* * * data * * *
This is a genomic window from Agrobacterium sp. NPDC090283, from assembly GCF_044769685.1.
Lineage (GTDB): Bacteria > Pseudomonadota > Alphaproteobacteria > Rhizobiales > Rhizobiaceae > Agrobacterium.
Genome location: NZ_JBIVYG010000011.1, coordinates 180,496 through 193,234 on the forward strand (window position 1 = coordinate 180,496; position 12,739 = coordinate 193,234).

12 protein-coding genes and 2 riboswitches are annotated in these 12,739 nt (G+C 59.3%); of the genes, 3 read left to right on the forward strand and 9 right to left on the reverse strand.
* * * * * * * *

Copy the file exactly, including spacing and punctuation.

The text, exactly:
This is a genomic window from Agrobacterium sp. NPDC090283, from assembly GCF_044769685.1.
Lineage (GTDB): Bacteria > Pseudomonadota > Alphaproteobacteria > Rhizobiales > Rhizobiaceae > Agrobacterium.
Genome location: NZ_JBIVYG010000011.1, coordinates 180,496 through 193,234 on the forward strand (window position 1 = coordinate 180,496; position 12,739 = coordinate 193,234).

12 protein-coding genes and 2 riboswitches are annotated in these 12,739 nt (G+C 59.3%); of the genes, 3 read left to right on the forward strand and 9 right to left on the reverse strand.